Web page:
Hector Mata/AFP/Getty Images
Media tycoon Rupert Murdoch wins enough support from Dow Jones & Co.'s controlling shareholders to ensure acceptance of his bid for the company.
Hector Mata/AFP/Getty Images
Rupert Murdoch has struck a deal to acquire The Wall Street Journal and its parent company, Dow Jones & Co.
A majority of members of the Bancroft family elected to sell to Murdoch's News Corp. to seal the $5 billion deal. The family currently holds the controlling shares in Dow Jones.
Late Tuesday, News Corp.'s board formally endorsed the deal.
But many of the Journal's reporters and editors were bracing themselves for the uncertainties of the Murdoch era.
The deal came together amid anger, angst and ambition, but the logic behind it is simple: investors felt Dow Jones wasn't making them enough money, and Rupert Murdoch's News Corp. was offering a handsome price and to spend more to win back advertisers and subscribers and expand coverage.
Norman Pearlstine was the top editor at the paper for nine years. He said he is hopeful for the deal.
"The alternatives for Dow Jones and the Journal are not so great," he said. "On balance, the idea of an owner who wants to invest in - and reinvigorate - a product is something we should be encouraged about."
Still, Pearlstine said: "We have to be wary about whether [Murdoch's] record of frequently using his publications for the interests of News Corp. is something that is going to have to be watched."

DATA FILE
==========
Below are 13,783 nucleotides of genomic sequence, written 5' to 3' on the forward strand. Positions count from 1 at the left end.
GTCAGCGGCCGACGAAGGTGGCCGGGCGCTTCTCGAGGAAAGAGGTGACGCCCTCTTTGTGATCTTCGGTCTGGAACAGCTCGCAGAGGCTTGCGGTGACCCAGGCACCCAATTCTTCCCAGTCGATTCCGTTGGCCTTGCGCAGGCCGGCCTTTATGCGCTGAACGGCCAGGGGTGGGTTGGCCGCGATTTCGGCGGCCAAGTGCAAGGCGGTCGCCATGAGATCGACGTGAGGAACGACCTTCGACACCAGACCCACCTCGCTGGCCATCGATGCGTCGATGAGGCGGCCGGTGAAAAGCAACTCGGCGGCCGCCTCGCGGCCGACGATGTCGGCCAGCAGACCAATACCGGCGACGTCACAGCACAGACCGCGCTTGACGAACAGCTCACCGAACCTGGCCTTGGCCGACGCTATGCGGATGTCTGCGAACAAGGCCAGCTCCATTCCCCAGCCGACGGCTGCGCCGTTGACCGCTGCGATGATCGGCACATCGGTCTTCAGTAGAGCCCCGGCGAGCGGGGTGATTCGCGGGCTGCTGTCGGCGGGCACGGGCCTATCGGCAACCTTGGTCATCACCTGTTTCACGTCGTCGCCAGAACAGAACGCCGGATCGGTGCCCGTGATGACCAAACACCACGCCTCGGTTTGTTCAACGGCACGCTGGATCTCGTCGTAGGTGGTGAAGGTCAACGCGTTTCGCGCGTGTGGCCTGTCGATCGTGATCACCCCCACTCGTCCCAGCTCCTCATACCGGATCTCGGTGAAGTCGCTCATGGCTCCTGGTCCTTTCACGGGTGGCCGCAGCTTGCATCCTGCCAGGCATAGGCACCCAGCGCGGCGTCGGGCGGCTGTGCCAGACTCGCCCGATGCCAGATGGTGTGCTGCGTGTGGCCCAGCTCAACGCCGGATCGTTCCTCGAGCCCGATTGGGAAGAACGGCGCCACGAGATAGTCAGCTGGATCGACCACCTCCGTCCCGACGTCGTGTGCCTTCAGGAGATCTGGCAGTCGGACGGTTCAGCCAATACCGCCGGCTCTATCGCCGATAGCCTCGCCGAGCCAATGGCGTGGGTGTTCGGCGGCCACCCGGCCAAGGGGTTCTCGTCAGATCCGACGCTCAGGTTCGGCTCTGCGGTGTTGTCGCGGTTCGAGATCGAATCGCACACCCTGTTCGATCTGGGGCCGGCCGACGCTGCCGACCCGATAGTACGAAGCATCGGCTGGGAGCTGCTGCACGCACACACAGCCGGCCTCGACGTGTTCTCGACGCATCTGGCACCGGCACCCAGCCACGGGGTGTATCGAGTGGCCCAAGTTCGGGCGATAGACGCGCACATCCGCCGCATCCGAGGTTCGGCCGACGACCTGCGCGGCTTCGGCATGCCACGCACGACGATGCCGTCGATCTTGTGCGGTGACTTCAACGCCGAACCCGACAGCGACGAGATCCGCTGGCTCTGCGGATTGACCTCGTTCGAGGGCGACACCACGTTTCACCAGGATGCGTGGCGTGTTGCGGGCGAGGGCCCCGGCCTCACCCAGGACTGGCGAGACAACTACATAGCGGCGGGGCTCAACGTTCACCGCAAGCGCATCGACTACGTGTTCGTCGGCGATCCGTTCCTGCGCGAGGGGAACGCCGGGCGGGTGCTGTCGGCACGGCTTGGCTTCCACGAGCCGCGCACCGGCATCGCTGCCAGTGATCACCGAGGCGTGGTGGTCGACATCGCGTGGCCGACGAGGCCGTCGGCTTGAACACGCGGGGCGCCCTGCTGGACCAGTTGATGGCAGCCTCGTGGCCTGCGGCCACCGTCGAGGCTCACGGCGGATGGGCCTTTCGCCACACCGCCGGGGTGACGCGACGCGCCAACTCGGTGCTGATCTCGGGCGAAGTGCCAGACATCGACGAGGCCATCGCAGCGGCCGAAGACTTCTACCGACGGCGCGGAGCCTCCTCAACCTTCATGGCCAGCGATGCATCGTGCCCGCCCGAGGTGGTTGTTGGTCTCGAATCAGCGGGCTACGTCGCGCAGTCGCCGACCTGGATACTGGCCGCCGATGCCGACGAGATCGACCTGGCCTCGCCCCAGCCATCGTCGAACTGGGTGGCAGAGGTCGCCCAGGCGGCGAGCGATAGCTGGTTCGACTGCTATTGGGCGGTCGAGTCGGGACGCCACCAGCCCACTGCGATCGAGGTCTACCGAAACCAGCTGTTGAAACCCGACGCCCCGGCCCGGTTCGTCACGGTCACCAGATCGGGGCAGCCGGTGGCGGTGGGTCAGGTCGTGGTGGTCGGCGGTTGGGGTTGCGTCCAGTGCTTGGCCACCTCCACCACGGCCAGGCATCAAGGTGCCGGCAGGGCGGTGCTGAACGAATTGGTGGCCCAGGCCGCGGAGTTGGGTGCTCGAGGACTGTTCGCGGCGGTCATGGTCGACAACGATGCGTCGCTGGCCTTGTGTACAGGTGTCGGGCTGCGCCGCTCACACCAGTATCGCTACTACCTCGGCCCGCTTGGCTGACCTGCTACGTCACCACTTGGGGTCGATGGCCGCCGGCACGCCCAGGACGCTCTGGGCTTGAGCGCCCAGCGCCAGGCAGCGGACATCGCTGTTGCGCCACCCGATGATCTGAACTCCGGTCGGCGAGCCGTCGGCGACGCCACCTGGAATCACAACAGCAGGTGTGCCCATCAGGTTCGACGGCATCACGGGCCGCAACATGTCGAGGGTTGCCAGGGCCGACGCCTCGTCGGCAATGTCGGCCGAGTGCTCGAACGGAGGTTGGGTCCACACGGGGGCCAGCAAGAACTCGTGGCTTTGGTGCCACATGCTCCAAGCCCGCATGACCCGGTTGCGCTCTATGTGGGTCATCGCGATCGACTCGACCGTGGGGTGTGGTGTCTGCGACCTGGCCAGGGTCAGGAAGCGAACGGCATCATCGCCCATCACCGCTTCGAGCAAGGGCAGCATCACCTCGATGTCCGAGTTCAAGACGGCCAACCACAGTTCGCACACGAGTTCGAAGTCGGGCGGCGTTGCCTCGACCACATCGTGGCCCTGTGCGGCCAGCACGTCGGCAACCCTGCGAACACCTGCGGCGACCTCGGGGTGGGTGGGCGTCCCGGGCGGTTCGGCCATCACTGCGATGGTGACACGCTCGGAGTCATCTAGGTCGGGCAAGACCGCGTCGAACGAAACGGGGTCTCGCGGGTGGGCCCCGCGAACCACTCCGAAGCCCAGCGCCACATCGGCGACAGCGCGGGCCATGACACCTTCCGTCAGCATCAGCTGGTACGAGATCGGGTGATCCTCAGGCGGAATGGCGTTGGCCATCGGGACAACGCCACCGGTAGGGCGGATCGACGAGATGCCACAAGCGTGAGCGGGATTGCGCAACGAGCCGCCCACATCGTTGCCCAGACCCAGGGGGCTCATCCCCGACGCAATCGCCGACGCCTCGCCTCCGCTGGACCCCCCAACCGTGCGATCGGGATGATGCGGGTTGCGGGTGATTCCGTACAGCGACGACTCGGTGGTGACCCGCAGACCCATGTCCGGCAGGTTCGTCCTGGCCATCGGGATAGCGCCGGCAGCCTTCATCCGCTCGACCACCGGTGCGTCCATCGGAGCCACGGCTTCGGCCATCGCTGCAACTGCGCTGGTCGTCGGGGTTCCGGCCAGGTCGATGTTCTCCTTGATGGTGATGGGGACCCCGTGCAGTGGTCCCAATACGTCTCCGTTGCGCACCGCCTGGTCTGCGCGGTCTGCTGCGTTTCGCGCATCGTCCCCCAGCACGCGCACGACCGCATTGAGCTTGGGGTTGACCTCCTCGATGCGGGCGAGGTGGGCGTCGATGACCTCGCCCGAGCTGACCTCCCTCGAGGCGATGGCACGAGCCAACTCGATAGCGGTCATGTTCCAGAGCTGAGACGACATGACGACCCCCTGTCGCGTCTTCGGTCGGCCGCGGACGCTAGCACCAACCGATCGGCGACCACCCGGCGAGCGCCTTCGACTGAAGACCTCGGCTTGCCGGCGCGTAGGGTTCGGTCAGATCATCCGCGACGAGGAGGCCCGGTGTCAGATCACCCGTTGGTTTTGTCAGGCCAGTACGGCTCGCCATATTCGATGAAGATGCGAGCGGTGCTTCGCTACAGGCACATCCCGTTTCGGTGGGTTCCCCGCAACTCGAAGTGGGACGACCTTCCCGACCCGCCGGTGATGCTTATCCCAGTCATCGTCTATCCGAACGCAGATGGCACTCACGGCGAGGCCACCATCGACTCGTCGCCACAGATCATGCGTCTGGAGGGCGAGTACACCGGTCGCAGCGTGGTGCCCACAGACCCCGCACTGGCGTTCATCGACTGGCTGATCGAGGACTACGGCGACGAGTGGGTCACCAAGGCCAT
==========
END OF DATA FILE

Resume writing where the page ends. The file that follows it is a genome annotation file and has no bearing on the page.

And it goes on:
"Wary" would be an understated way of describing the mood in the Dow Jones newsroom.
"I think that the vast majority of people who work for The Wall Street Journal consider Rupert Murdoch to be a threat to what we do - and I don't think there's any great disagreement about that," said longtime reporter E.S. Browning, who is a senior figure in the paper's union.
Some colleagues believe the Journal may need new owners with deep pockets — and want to give Murdoch the benefit of the doubt.
Browning isn't among them. "There are people who want Rupert Murdoch's money, but I think they'll be unhappy at the price he exacts in exchange."
Murdoch will launch a new cable business channel in October. He already owns the Fox News Channel, The New York Post, MySpace, newspapers in the U.K. and Australia, and satellite TV operations in Asia.
The Journal's foreign correspondents warned about moves he's taken to appease Chinese leaders. The 76-year-old Murdoch has been repeatedly accused of influencing coverage - a charge he shrugs off.
That issue tore apart the Bancroft family, which holds 64 percent of the voting stock of Dow Jones. Bancroft cousin Leslie Hill quit the Dow Jones board as it - and the family - moved to endorse the sale.
Reporter Joshua Prager writes lengthy feature stories for the Journal's front page. He said a legacy is about to be lost.
"For years, it seemed that there were other principles than just money that were governing and guiding the stewardship of this paper," he said.
Prager points to the winning gambit this week, when News Corp. agreed to pay an estimated $30 million in fees to the Bancrofts' to lawyers, analysts and other consultants.
"That payment was for many people sort of emblematic of one bitter truth - that it all comes down to money. And it really, really left a bitter taste in people's mouths," he said.
Some question the advice the Bancrofts received. Merrill Lynch was hired by the Bancroft family's chief trustee to evaluate the Murdoch bid, but it's also part of a banking syndicate that agreed to lend News Corp. $2.25 billion in May.
From NPR reports and The Associated Press